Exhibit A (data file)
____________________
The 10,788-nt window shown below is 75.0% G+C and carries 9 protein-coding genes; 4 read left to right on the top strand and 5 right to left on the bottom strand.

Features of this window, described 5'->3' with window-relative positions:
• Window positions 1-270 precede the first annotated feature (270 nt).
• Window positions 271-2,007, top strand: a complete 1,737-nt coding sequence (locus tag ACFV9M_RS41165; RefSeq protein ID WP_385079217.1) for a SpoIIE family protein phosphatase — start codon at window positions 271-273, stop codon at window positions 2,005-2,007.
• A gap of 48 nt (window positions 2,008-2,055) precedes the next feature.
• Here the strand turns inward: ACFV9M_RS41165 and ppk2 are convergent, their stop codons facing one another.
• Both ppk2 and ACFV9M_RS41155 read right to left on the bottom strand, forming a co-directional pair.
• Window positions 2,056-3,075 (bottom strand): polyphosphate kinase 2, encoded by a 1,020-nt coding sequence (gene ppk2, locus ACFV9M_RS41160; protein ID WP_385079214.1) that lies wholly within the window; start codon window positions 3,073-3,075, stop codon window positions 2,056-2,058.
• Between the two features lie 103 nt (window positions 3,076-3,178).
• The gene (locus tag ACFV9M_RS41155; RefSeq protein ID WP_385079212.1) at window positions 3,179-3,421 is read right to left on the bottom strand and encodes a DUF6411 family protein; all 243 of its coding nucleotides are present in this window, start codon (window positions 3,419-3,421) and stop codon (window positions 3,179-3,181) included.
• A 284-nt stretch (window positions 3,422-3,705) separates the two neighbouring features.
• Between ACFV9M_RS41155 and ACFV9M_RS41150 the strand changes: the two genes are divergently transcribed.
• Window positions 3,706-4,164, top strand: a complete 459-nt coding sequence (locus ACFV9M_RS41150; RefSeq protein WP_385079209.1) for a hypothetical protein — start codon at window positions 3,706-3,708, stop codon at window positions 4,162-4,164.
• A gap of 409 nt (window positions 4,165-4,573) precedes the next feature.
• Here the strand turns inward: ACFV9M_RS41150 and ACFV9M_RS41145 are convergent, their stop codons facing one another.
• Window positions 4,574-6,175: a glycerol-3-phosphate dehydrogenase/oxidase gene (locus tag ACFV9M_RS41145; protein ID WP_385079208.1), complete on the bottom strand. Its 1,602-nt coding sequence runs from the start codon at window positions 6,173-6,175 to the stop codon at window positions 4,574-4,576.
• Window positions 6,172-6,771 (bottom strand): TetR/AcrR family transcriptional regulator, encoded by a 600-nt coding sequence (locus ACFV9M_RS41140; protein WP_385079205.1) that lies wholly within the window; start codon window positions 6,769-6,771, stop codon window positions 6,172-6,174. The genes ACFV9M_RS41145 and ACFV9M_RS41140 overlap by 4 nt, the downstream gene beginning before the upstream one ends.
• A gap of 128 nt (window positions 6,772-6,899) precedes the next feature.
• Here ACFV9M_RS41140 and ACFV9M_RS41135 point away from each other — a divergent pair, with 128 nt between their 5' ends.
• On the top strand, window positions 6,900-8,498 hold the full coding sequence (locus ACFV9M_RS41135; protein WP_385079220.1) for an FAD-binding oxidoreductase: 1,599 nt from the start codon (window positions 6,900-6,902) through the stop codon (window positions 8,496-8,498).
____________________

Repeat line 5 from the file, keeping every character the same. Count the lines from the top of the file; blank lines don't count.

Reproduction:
• A gap of 48 nt (window positions 2,008-2,055) precedes the next feature.